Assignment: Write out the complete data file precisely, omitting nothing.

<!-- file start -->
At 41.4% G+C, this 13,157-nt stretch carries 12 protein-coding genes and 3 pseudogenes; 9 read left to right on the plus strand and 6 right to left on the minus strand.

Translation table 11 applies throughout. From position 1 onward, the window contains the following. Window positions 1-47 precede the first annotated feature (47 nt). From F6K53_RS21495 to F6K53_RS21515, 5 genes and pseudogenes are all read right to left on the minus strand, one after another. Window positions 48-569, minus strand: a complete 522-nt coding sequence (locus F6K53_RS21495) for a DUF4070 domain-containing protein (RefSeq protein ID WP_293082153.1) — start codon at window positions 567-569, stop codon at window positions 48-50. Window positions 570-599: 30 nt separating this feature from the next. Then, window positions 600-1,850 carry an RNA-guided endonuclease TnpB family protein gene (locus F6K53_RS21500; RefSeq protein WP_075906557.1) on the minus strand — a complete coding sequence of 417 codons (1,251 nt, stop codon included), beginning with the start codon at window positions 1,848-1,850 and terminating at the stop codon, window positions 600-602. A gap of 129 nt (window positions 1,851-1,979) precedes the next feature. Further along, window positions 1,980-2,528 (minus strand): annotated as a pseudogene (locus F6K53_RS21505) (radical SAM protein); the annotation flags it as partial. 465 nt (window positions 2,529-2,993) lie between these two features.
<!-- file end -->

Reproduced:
At 41.4% G+C, this 13,157-nt stretch carries 12 protein-coding genes and 3 pseudogenes; 9 read left to right on the plus strand and 6 right to left on the minus strand.

Translation table 11 applies throughout. From position 1 onward, the window contains the following. Window positions 1-47 precede the first annotated feature (47 nt). From F6K53_RS21495 to F6K53_RS21515, 5 genes and pseudogenes are all read right to left on the minus strand, one after another. Window positions 48-569, minus strand: a complete 522-nt coding sequence (locus F6K53_RS21495) for a DUF4070 domain-containing protein (RefSeq protein ID WP_293082153.1) — start codon at window positions 567-569, stop codon at window positions 48-50. Window positions 570-599: 30 nt separating this feature from the next. Then, window positions 600-1,850 carry an RNA-guided endonuclease TnpB family protein gene (locus F6K53_RS21500; RefSeq protein WP_075906557.1) on the minus strand — a complete coding sequence of 417 codons (1,251 nt, stop codon included), beginning with the start codon at window positions 1,848-1,850 and terminating at the stop codon, window positions 600-602. A gap of 129 nt (window positions 1,851-1,979) precedes the next feature. Further along, window positions 1,980-2,528 (minus strand): annotated as a pseudogene (locus F6K53_RS21505) (radical SAM protein); the annotation flags it as partial. 465 nt (window positions 2,529-2,993) lie between these two features.